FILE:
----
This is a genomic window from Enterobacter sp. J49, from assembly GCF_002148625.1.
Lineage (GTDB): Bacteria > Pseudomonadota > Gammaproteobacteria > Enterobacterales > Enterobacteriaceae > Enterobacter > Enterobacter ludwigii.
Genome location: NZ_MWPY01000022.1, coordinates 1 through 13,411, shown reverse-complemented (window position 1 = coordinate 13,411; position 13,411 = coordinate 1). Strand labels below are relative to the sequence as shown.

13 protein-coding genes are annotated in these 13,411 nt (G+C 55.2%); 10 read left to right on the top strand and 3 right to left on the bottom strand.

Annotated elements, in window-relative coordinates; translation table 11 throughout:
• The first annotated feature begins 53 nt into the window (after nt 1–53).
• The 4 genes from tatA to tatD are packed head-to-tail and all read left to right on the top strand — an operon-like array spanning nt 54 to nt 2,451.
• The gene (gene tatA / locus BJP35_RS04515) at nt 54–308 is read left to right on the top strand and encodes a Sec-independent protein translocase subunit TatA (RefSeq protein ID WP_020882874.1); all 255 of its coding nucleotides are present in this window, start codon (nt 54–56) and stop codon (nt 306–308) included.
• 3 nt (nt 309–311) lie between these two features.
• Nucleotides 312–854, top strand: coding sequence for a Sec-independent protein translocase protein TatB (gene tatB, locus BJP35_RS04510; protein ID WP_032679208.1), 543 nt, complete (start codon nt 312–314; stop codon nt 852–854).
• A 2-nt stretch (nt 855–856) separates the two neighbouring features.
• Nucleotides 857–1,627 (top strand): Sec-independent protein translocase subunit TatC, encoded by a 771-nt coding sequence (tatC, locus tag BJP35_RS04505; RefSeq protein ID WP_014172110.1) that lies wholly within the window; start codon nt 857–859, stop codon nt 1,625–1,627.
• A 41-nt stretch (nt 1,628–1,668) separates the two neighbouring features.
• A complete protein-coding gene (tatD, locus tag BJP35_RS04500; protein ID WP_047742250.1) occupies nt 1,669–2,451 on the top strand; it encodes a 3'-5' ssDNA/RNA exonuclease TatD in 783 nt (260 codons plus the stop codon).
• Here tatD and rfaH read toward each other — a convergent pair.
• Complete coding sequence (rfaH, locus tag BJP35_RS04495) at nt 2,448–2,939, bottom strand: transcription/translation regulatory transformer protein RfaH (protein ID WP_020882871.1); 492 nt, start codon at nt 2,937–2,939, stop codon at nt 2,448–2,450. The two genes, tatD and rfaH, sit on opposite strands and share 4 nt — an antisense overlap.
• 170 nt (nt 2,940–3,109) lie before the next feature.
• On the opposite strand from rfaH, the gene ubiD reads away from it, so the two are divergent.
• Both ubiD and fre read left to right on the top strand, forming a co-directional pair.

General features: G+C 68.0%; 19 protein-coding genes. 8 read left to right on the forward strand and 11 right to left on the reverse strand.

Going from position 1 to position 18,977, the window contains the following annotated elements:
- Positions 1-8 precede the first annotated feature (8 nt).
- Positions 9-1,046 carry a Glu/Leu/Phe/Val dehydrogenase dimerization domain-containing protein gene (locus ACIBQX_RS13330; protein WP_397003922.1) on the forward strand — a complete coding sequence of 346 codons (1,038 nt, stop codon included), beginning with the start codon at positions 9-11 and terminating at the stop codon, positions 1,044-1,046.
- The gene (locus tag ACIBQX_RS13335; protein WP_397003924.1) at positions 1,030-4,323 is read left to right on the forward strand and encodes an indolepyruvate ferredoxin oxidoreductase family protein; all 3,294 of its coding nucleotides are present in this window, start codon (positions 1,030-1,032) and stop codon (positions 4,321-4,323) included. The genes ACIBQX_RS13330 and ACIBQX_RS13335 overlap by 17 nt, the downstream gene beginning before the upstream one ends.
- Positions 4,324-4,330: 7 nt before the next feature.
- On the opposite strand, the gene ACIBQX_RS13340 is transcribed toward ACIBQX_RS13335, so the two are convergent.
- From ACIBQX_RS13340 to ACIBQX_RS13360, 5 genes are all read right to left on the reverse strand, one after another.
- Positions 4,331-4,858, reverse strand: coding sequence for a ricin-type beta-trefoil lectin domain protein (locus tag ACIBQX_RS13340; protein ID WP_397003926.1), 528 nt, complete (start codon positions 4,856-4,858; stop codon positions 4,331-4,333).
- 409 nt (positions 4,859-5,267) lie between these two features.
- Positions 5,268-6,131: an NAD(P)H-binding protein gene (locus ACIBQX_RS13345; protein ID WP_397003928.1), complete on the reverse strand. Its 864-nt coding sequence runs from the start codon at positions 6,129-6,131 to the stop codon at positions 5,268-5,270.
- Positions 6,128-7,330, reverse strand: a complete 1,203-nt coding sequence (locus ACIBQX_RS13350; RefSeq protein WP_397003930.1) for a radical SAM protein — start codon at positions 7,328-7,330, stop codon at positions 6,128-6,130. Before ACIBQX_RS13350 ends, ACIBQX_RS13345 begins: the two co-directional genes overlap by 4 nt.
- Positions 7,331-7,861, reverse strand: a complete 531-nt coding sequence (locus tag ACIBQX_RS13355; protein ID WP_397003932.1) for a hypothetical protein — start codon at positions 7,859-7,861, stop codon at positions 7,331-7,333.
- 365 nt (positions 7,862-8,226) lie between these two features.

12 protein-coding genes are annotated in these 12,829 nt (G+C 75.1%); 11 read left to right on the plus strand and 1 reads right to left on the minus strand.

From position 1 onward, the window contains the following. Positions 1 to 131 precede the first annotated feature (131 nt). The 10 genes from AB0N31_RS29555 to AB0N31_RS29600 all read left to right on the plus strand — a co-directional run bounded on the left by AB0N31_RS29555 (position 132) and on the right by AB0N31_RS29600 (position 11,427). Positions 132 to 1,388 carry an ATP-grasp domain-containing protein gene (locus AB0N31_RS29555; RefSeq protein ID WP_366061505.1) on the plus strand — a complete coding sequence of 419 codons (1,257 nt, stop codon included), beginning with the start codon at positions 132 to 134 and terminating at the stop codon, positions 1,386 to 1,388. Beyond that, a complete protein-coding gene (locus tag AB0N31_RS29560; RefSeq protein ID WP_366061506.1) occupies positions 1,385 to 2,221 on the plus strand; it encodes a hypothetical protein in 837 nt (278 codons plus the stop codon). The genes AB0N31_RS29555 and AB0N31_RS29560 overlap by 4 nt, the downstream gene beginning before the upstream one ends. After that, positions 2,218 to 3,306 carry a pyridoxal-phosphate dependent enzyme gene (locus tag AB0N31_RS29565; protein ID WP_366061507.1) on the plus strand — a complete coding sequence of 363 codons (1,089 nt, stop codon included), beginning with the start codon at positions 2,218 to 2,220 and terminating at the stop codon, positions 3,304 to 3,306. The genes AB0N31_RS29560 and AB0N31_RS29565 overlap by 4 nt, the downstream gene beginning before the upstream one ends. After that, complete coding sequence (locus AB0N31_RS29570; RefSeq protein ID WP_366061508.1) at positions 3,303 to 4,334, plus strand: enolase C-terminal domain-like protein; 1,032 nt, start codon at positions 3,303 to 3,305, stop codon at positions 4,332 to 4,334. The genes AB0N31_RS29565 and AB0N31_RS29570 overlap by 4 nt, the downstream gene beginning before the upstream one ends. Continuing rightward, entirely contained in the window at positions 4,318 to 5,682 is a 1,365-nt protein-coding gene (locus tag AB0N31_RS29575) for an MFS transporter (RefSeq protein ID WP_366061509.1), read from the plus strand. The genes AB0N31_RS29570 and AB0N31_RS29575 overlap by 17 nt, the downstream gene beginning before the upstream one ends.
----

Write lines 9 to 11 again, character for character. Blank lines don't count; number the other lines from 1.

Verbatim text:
• 3 nt (nt 309–311) lie between these two features.
• Nucleotides 312–854, top strand: coding sequence for a Sec-independent protein translocase protein TatB (gene tatB, locus BJP35_RS04510; protein ID WP_032679208.1), 543 nt, complete (start codon nt 312–314; stop codon nt 852–854).
• A 2-nt stretch (nt 855–856) separates the two neighbouring features.